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Interference and memory capacity limitations

Endress, A. and Szabo, S. (2017). Interference and memory capacity limitations. Psychological Review, doi: 10.1037/rev0000071

Abstract

Working memory (WM) is thought to have a fixed and limited capacity. However, the origins of these capacity limitations are debated, and generally attributed to active, attentional processes. Here, we show that the existence of interference among items in memory mathematically guarantees fixed and limited capacity limits under very general conditions, irrespective of any processing assumptions. Assuming that interference (i) increases with the number of interfering items and (ii) brings memory performance to chance levels for large numbers of interfering items, capacity limits are a simple function of the relative influence of memorization and interference. In contrast, we show that time-based memory limitations do not lead to fixed memory capacity limitations that are independent of the timing properties of an experiment. We show that interference can mimic both slot-like and continuous resource-like memory limitations, suggesting that these types of memory performance might not be as different as commonly believed. We speculate that slot-like WM limitations might arise from crowding-like phenomena in memory when participants have to retrieve items. Further, based on earlier research on parallel attention and enumeration, we suggest that crowding-like phenomena might be a common reason for the three major cognitive capacity limitations. As suggested by Miller (1956) and Cowan (2001), these capacity limitations might thus arise due to a common reason, even though they likely rely on distinct processes.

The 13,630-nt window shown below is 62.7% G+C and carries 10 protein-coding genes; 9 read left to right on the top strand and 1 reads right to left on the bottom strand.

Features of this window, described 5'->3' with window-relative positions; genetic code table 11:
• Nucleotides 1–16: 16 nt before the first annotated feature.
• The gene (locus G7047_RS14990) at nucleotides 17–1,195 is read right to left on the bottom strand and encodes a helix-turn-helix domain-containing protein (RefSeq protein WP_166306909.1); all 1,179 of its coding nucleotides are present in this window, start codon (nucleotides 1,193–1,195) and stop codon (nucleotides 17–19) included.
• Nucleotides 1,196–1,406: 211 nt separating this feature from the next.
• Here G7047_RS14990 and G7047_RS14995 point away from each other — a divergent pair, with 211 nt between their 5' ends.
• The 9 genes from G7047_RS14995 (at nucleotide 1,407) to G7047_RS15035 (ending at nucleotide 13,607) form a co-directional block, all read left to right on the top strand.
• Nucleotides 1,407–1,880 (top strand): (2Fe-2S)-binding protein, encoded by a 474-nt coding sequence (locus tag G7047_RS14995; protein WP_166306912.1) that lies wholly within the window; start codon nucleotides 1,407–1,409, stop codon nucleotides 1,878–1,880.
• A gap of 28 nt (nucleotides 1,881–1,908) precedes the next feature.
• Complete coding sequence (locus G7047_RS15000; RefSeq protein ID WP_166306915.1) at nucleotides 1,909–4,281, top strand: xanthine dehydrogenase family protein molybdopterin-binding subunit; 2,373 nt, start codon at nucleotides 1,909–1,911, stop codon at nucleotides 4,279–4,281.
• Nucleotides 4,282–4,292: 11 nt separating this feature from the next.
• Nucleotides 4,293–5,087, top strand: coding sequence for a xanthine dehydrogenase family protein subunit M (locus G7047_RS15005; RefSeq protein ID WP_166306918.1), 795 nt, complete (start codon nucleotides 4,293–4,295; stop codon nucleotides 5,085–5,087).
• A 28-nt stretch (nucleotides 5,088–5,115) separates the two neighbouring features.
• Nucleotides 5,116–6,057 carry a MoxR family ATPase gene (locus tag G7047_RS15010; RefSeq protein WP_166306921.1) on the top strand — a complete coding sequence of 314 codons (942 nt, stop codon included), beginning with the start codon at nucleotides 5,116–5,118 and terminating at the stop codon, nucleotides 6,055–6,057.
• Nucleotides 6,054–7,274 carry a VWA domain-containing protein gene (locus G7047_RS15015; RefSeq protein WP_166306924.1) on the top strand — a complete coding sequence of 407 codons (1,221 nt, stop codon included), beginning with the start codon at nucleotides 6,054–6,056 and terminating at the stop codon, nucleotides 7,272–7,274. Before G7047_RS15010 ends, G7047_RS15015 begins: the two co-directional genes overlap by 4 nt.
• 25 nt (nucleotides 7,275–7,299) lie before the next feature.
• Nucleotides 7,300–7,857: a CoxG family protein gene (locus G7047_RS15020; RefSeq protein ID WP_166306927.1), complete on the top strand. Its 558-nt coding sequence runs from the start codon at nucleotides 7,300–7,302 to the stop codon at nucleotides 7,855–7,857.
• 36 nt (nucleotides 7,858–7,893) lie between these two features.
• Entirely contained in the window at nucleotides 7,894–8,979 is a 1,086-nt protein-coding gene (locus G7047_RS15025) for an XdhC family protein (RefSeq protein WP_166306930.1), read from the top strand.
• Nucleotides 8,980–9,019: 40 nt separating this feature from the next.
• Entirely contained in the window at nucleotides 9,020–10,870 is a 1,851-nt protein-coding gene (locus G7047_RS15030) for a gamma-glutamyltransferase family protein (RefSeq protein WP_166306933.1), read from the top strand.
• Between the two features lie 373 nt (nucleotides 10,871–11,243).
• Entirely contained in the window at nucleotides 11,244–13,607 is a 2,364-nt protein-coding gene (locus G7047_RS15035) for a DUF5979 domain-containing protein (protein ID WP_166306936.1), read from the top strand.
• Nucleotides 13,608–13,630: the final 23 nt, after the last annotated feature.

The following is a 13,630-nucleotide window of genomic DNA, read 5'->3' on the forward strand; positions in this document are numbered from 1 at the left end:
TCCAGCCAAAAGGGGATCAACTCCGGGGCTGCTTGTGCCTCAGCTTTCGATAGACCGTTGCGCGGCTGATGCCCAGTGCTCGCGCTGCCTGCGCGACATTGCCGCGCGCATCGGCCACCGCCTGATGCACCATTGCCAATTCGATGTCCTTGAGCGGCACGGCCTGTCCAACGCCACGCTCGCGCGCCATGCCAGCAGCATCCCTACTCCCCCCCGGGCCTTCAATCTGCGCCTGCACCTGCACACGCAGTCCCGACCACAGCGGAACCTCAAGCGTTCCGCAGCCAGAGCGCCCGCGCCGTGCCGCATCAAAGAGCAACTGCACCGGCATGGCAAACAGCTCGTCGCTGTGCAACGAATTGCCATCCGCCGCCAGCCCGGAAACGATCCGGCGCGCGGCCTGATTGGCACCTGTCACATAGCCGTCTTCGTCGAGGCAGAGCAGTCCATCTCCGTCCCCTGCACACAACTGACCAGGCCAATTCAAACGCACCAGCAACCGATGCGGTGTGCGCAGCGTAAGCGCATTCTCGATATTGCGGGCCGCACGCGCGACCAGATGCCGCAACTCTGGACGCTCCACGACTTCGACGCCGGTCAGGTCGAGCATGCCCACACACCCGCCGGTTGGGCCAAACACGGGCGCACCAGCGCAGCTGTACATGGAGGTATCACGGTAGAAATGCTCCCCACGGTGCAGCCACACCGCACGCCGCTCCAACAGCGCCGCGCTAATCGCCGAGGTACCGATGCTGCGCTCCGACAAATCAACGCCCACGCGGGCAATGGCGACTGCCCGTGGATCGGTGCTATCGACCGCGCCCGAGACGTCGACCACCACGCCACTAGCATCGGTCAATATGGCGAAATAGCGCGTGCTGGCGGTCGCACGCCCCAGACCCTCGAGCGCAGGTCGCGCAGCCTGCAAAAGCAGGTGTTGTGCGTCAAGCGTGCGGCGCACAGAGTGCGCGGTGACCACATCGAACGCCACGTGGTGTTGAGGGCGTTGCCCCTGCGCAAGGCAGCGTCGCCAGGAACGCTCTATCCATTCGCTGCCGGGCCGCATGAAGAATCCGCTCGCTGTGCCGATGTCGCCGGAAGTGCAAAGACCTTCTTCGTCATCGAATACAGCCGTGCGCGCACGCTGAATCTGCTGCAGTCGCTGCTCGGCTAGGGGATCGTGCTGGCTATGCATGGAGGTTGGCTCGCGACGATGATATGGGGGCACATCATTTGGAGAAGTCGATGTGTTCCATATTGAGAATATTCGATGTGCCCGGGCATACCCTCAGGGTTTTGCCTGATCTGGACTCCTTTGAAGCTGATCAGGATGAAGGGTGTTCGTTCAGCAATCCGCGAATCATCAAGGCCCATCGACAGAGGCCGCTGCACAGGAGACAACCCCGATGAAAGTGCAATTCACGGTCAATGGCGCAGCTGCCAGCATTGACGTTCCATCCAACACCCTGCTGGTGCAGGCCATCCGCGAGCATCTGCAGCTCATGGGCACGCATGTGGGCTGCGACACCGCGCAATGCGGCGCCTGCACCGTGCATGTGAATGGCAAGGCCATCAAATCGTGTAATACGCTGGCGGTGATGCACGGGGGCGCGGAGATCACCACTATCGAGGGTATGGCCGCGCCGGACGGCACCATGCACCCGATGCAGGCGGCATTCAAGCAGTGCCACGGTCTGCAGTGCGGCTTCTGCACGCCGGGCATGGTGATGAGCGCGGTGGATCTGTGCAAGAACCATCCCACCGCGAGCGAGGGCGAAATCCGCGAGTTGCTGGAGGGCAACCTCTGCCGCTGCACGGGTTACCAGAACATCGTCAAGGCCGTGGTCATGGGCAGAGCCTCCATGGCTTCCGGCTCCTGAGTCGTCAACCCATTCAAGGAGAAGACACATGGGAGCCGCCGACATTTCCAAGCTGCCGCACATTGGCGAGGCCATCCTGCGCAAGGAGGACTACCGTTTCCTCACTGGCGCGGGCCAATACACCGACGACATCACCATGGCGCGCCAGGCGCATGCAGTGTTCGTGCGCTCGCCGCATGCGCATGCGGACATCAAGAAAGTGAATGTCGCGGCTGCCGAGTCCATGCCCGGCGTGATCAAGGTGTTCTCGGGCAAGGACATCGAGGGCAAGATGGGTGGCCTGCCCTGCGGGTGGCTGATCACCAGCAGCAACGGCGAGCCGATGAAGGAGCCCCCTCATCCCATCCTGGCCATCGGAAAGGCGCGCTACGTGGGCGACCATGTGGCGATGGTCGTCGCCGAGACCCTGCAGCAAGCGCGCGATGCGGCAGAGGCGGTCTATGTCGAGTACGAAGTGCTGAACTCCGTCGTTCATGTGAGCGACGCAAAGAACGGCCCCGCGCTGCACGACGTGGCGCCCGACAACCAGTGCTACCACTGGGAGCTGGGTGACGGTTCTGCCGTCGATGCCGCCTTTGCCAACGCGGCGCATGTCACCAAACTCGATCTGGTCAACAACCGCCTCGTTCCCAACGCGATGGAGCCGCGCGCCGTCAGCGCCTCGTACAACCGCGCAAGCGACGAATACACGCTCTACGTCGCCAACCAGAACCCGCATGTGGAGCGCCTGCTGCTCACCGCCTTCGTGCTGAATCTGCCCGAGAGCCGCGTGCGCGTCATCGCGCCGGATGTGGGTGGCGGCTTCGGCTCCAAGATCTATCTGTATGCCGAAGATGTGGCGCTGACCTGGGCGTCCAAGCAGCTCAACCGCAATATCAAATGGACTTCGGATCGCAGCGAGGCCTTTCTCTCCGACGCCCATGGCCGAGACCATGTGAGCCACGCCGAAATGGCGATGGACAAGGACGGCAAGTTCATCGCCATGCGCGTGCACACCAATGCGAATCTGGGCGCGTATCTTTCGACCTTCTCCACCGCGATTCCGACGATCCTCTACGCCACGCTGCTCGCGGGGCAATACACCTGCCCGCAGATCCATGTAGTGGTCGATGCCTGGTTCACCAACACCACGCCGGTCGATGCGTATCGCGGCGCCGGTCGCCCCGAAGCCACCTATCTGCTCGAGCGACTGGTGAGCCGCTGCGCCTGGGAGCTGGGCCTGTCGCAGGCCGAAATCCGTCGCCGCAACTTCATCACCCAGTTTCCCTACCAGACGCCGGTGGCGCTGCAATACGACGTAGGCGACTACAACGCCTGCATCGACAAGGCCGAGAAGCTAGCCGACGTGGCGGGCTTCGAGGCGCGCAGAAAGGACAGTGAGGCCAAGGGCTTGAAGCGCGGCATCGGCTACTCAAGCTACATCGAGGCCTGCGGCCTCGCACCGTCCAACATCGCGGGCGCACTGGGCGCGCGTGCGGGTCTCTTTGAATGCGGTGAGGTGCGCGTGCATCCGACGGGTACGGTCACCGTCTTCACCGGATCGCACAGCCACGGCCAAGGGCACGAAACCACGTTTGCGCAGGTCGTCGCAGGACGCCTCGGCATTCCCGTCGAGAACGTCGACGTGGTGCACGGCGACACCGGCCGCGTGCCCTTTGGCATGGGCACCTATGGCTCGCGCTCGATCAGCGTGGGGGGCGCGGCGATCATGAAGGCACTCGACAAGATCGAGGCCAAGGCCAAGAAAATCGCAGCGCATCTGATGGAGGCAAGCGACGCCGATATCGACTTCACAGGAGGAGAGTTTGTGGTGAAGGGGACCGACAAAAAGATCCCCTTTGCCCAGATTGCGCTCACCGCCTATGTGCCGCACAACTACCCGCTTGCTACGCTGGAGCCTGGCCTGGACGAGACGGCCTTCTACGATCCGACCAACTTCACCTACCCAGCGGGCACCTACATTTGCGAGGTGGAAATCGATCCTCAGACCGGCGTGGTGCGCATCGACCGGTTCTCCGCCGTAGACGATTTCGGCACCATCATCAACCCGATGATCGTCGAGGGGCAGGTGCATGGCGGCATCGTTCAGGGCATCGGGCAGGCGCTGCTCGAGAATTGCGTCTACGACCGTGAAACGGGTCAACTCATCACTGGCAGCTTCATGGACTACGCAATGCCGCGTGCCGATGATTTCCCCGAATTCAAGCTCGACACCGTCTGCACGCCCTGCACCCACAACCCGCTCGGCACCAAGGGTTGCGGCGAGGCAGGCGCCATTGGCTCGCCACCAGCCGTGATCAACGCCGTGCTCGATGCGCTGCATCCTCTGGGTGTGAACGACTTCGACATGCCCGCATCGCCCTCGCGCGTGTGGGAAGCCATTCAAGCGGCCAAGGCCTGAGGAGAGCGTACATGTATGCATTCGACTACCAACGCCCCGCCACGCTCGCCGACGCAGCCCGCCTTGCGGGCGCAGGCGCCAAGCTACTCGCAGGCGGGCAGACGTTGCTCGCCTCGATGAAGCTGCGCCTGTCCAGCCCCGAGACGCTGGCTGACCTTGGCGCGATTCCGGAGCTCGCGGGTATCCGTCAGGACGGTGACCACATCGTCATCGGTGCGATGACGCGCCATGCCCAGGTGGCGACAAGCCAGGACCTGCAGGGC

Publication Type: Article
Additional Information: © 2017 American Psychological Association. This article may not exactly replicate the final version published in the APA journal. It is not the copy of record.
Publisher Keywords: Working memory; Interference; Temporary Memory; Memory Capacity
Subjects: B Philosophy. Psychology. Religion > BF Psychology
Departments: School of Arts & Social Sciences > Psychology
URI: http://openaccess.city.ac.uk/id/eprint/17003
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